Why Microsoft’s Surface May Be Better Than iPad

When Microsoft unveiled the Surface tablet Monday, the software company clearly had one ultimate goal: to make a tablet that’s better than the iPad. Unlike some hasty competitors, Microsoft took its time getting into the tablet game. And there are at least five features CEO Steve Ballmer and friends showed off Monday that might make the Surface better than the iPad.


While it’s possible to get somewhat proficient at tapping spots on a flat screen, most acknowledge it’s impossible to get e-mail and other documents written as quickly as with physical keys. The Surface keyboard will be part of its Touch Cover, which is connected with magnets and flips open. It’s both sleeker and thinner than many of the third-party offerings for the iPad. And for the style-sensitive among us, they’ll come in a variety of colors, including black, pink, red and blue.


First, its display screen is 10.6 inches, almost a full inch bigger than the iPad’s. And the company says it’s optimized to have essentially the same dimensions as a movie screen: So, farewell black bars when watching video. The Surface’s Touch Cover, with the keyboard, is 3 millimeters thick.


Tablets have always been a hybrid hovering somewhere between a smartphone and a laptop, best used for game playing, Web surfing and media consumption. Microsoft wants the Surface to be something you can actually do some work on. The Windows Pro model will run on an i5 Intel processor and come with up to 128 gigabytes of internal memory (the iPad currently goes up to 64).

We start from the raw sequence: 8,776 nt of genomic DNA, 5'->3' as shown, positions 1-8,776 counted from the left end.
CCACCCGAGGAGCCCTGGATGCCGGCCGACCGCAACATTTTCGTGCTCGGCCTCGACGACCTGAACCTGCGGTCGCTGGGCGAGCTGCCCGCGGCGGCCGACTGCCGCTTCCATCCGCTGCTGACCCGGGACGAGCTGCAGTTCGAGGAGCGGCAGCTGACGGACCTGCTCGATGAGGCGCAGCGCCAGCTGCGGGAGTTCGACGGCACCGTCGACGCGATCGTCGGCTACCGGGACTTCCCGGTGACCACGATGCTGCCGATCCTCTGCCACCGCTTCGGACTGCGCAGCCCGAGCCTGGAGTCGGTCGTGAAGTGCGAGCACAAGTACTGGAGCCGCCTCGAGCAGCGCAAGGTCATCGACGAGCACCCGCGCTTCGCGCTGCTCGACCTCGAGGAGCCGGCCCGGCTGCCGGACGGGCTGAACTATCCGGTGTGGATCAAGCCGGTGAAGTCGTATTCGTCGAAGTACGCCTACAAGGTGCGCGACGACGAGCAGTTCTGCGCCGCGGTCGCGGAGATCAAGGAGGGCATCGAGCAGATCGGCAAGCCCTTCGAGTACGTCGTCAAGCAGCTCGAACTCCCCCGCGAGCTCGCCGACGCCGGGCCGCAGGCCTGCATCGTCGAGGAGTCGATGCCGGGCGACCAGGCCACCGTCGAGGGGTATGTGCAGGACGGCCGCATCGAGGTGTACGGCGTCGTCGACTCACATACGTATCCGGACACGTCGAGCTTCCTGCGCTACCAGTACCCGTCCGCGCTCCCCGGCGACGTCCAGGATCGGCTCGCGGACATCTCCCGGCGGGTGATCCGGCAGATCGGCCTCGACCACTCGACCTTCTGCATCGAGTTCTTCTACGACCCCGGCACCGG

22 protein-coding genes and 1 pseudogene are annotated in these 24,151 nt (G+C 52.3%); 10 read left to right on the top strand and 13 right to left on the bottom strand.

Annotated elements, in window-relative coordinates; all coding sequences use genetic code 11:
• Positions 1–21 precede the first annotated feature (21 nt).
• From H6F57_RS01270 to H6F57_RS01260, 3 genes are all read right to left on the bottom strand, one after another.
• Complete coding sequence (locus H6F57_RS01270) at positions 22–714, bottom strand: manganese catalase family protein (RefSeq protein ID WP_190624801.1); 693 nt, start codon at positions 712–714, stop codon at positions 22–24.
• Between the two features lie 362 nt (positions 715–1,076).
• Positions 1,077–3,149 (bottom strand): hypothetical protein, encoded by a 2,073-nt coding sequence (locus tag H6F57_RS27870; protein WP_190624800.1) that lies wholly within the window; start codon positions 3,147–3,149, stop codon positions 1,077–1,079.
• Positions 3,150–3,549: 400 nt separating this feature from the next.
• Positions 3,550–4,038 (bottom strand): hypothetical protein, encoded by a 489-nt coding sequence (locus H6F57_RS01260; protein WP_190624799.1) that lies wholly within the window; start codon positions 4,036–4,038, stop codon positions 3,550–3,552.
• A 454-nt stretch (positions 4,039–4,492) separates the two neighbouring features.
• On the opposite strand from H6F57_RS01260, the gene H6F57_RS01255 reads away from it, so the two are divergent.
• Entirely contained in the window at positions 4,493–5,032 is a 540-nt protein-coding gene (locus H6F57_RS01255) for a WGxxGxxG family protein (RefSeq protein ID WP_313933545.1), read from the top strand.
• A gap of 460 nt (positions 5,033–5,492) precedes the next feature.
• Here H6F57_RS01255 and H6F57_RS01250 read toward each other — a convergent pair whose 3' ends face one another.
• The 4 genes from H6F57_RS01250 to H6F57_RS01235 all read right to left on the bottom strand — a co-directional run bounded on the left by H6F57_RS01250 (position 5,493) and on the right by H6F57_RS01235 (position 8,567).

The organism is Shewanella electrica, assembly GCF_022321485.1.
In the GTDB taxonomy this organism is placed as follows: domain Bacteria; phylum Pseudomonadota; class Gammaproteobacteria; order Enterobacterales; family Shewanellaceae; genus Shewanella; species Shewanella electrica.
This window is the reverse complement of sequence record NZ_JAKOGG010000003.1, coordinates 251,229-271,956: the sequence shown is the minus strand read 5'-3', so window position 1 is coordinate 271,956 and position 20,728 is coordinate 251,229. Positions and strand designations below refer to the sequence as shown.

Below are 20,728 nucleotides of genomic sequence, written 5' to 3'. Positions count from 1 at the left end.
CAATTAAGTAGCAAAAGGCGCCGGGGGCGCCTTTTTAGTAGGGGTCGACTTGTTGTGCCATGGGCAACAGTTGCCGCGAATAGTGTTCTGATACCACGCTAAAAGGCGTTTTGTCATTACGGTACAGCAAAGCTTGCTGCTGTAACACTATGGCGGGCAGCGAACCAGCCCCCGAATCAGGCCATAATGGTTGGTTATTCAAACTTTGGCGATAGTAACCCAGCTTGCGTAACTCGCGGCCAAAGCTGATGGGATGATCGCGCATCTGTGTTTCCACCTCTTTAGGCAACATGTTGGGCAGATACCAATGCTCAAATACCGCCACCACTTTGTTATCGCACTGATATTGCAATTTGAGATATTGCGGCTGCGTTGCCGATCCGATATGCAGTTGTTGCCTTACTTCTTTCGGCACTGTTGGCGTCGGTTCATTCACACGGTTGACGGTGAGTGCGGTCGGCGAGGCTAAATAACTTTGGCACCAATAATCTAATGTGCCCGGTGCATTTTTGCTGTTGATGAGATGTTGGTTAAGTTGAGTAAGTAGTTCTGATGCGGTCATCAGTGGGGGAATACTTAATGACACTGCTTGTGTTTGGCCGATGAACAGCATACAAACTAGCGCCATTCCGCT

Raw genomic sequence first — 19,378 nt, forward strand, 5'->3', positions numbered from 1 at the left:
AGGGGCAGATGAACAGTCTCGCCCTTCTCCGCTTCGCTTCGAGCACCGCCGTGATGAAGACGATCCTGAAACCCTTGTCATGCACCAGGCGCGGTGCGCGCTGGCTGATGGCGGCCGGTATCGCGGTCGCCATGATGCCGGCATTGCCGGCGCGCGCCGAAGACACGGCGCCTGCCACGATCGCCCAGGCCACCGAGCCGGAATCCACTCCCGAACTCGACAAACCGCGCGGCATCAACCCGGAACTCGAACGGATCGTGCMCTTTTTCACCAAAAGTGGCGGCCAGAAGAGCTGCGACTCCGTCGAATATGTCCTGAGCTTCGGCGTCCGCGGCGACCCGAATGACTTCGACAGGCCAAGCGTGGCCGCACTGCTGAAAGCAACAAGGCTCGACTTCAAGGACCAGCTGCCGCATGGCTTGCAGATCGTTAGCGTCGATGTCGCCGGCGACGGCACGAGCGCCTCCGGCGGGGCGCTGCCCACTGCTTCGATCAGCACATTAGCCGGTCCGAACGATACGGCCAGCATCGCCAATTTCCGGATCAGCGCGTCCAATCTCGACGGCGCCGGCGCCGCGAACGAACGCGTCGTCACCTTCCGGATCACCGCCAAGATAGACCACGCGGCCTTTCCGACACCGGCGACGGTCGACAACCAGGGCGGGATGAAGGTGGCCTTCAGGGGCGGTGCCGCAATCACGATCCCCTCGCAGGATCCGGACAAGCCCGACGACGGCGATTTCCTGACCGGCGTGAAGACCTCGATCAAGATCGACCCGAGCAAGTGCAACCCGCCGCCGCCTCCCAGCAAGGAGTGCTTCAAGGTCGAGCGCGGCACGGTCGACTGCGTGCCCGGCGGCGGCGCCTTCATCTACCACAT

USB ports

Both versions of the Surface come with two USB ports. These ports open up the possibility of extra storage, printing and other external capabilities that should be easier and quicker than the workarounds iPad users need involving cloud storage, Wi-Fi connections and the like.

Xbox SmartGlass

The Xbox SmartGlass feature, which Microsoft rolled out at this month’s E3 video gaming expo, will work with the iPad and Android tablets. It will connect a smartphone or tablet with the Xbox, which in turn will be connected with the television. By connecting the devices, users can watch a movie on their television while getting bonus material on their tablet.

So, we gotta ask the techies out there — which gadget is better — the iPad or the new Surface?

Source: CNN

Image: Microsoft

How to Setup Your Facebook Timeline

Timeline is Facebook’s new way of presenting you to the world. It replaces your traditional profile page – the one with your headshot and a smorgasbord of personal musings, photos and other items to share with friends. Instead of just a snapshot of you today, Timeline is supposed to be a scrapbook of your whole life.

Start by choosing a cover photo, the image that will splash across the top. Keep in mind the dimensions are more like a movie screen than a traditional photo. A close-up portrait of your face won’t work well, but one of you lying horizontally will. Your old profile photo will still be there, but it’ll be smaller.

The timeline stream is your life on Facebook in reverse chronological order. You can change who has access to which posts. You can change the date on a post. For major events in your life, you can click on a star to feature them more prominently.

Start with your older posts. Find the button for Activity Log. Think carefully about what you want to highlight when people scroll through your past. Facebook has a secret formula for determining which items are included in your highlights, using such factors as how many friends commented on a post. That may not necessarily be what you want to showcase.

If you’re not ready to start Timeline, you can still view Timelines your friends have already activated. Just keep in mind that Facebook eventually will force you to switch, so you might as well do it now if you have the time.


Source: HuffingtonPost.com

Image: DesignYouTrust.com